The 1973 Firecracker 400 was the first NASCAR race I ever attended. Back then the race was run at 10 am on the morning of the 4th of July. At 4 am that day I picked up my fiance and we drove the two and a half hours from the Tampa Bay area to Daytona. We beat the traffic and found a parking spot right behind the grandstands on the front straightaway. As soon as the windows on the old wooden sheds that served as ticket booths opened, I stepped up and bought a pair of tickets. We sat in the Joe Weatherly grandstand, about 25 rows up.
It was a good seat with a full view of the entire 2.5-mile speedway. Almost similar to the picture on the front of the program sold at the track that day. We could watch the cars come off turn 4 and charge through the tri-oval. The entire pit road was visible and the start-finish line was just off to our right. David Pearson outduelled Richard Petty for the win, the only two cars on the lead lap at the end of the 400 miles. Right then I was hooked. All the stars were there. Cale Yarborough, the Allisons, Buddy Baker, Gordon Johncock, even A.J. Foyt. Marty Robbins had one of the six top 10 finishes he posted during his career that day, he placed 8th.
In the years that followed, that girl became my wife and we traveled the Southeast attending races when we could afford to make the trip. When the kids came, my Dad attending in her stead. I had the opportunity to cover the series for a while, writing for a local trade publication. Then we moved to Michigan and had to settle for televised coverage. When the opportunity arose to again write about the Cup Series for The Lasco Press, I jumped at the opportunity.
That is a long introduction to the subject of this feature article, The NASCAR Hall of Fame. Live coverage at Charlotte Motor Speedway was on the schedule for this year and I marked the date on the calendar. No way was I going to miss stopping in downtown Charlotte to visit the Hall. Yes, I could have contacted them in advance and requested a Press Pass to view the exhibits. But, I wanted to attend as a fan. So I stepped up to the Hall of Fame ticket counter and gladly paid the admission. It was worth every dollar. Besides, I wanted to write about the visit from a fan’s perspective instead of a reporters view. Certain that it would produce an article more fun to read. You be the judge.
Spend the extra $5 and get a the package with unlimited simulator rides. Trust me, one time is not enough. If you are planning on spending the day touring the exhibits, the food package is a good deal. the Bar-B-Q sandwich is quite tasty.
The audio tour is also a nice feature. Focus the provided laser beam on audio highlight features to hear a narrative of the story behind the object.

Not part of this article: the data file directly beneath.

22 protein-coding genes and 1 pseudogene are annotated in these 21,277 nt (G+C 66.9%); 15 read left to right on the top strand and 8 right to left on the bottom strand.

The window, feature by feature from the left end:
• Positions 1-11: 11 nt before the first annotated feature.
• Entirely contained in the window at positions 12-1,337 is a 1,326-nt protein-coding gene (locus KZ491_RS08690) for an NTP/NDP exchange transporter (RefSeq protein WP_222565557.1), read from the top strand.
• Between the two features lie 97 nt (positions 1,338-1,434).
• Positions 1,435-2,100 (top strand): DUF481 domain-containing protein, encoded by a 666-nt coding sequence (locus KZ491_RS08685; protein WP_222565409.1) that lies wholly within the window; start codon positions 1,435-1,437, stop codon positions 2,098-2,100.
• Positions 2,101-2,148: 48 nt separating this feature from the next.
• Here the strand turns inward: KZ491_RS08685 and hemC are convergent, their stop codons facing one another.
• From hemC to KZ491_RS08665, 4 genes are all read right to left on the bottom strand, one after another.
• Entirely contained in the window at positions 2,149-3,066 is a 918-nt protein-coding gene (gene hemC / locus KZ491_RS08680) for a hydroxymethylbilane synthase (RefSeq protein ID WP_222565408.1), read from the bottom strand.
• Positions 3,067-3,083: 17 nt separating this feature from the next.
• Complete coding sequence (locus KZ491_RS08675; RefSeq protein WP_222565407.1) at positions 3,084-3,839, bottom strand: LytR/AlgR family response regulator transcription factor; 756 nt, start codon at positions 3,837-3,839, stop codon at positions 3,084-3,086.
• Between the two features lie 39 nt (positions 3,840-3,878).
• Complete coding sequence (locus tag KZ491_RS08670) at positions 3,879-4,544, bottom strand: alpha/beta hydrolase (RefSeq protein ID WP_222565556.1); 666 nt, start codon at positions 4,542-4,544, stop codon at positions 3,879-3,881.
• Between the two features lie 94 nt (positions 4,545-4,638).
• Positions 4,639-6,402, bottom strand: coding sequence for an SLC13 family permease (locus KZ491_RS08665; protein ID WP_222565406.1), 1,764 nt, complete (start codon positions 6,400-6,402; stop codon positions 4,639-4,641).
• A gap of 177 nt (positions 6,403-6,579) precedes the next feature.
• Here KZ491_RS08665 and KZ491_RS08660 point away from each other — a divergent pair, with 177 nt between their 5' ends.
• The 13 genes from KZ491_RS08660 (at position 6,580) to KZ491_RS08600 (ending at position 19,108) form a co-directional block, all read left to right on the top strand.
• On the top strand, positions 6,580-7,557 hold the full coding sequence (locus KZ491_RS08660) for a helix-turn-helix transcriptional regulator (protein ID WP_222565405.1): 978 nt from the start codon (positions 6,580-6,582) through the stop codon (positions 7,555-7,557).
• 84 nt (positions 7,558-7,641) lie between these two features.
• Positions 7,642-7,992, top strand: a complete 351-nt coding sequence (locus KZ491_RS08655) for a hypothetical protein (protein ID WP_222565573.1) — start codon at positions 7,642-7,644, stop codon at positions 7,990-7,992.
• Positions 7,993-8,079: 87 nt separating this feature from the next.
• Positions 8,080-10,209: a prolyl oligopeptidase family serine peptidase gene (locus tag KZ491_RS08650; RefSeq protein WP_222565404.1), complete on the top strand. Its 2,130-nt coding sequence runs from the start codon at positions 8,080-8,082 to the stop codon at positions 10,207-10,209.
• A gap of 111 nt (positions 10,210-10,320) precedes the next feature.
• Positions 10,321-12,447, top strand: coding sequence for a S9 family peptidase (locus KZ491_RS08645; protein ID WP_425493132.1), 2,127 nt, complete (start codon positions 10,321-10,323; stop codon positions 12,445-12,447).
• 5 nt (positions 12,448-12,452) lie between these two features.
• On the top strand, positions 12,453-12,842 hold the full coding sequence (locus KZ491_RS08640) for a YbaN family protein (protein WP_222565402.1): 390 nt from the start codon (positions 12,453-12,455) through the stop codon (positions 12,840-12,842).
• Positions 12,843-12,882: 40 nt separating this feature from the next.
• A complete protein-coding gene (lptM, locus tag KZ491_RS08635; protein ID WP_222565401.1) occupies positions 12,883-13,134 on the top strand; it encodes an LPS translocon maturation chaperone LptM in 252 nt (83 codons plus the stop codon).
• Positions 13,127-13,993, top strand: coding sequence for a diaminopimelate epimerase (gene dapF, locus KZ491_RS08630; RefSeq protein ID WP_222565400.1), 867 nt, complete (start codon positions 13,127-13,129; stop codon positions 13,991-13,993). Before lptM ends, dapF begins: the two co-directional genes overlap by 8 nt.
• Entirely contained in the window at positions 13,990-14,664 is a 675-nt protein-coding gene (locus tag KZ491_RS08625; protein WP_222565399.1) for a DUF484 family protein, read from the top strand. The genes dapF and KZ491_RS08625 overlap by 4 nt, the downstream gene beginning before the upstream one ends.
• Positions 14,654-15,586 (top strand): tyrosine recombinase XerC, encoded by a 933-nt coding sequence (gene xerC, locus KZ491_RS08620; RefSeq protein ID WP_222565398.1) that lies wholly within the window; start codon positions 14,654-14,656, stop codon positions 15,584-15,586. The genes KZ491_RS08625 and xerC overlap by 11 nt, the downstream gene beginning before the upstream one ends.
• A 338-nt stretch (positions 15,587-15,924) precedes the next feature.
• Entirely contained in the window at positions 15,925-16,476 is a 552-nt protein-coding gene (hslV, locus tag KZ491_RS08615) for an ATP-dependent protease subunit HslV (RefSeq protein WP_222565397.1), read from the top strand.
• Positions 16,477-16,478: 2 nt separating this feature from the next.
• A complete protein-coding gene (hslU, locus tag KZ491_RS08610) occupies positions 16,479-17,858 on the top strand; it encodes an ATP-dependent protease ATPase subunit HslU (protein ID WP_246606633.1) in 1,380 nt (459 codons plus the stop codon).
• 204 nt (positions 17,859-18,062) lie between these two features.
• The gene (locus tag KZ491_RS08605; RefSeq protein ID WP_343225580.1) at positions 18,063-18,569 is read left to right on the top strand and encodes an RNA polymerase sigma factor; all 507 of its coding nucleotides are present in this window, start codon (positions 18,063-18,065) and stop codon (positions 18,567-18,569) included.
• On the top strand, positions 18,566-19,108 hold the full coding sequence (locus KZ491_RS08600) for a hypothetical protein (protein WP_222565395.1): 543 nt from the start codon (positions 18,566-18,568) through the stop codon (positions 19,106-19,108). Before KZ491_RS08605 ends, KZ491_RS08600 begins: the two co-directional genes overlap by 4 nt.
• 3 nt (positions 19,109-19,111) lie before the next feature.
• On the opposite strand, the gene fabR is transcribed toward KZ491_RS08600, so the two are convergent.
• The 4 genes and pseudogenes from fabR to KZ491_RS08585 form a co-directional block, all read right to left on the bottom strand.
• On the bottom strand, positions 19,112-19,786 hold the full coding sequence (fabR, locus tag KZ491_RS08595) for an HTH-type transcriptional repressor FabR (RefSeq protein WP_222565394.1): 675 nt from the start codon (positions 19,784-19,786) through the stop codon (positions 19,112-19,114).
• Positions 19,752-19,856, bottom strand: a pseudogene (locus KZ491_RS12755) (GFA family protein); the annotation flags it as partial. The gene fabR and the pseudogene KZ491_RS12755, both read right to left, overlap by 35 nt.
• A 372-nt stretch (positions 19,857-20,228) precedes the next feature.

High Octane Theater
As you enter the Hall of Fame the High Octane Theater is located directly across from the entrance turnstiles. The theater features an introductory film tracing the history of NASCAR displayed on a 64-foot wide projection screen with surround sound.
The Great Hall
Exiting the theater turn right and you enter the Great Hall. The floor of the hall holds exhibits that are rotated periodically. During my visit, the recent Cars movie highlighted the center display area. A life-sized Lightning McQueen sits near cases filled with items associated with the movie. Plaques on the floor list the mileage and direction to some of the tracks on the Cup circuit.
The predominant feature of the Great Hall is Glory Road. A circular inclined walkway follows a racetrack surface that spirals around to the second floor of the hall. The banking of the track increases as you walk up past notable racecars from the earliest years of the sport to today. The exhibition showcases memories through the decades of every era of the sport.
The Hall of Honor
The Hall of Honor is the inner sanctum of the building. The place where the greats of the sport are immortalized forever. The darkened lighting with the spotlights behind the images on the plaques gives the hall an aura of reverence.
Nuts and Bolts
Gearheads can wander through displays of performance equipment, cut-away cars, and technical demonstrations. The hall even has an operational dynamometer that you can control. A life-size hauler reveals the traveling workshop teams depend on at the track.
Want to try your hand at changing a tire, jacking up the race car, or adding fuel from the big red cans. The hands on protion of exhibits is always a popular stop regardless of your age.
An Acknowledgement of History
Throughout the hall, the history of Stock Car Racing is chronicled with many one-of-a-kind exhibitions. Unique artifacts tell the story of the sport from its moonshine origins to racing on superspeedways. The organization of NASCAR is explored as well as early moments of significant importance to the men who built the sport.
After taking a turn in the simulator, you understand the advantage of purchasing unlimited rides. It takes several attempts to get a feel for the action of the controls. Expect to wreck several times until you become comfortable with the steering wheel and shifter mechanism. No worries, get a new video car and re-enter the race. Finally getting the feel allows you to compete. A win and the 36th fastest lap time of the day sent me home with a smile and the satisfaction of conquering the track and other competitors.
If you love NASCAR, a visit to the Hall of Fame is a must. Put it on the “bucket list” and circle it as a high priority. Exhibits change with regularity so there is always something new to see. Plan to spend the day, open to close was barely enough time for me. Parking is available on site and Charlotte is a beautiful city to visit. Even better if you schedule your visit in combination with a NASCAR race anywhere within driving distance of the mecca of stock car racing.
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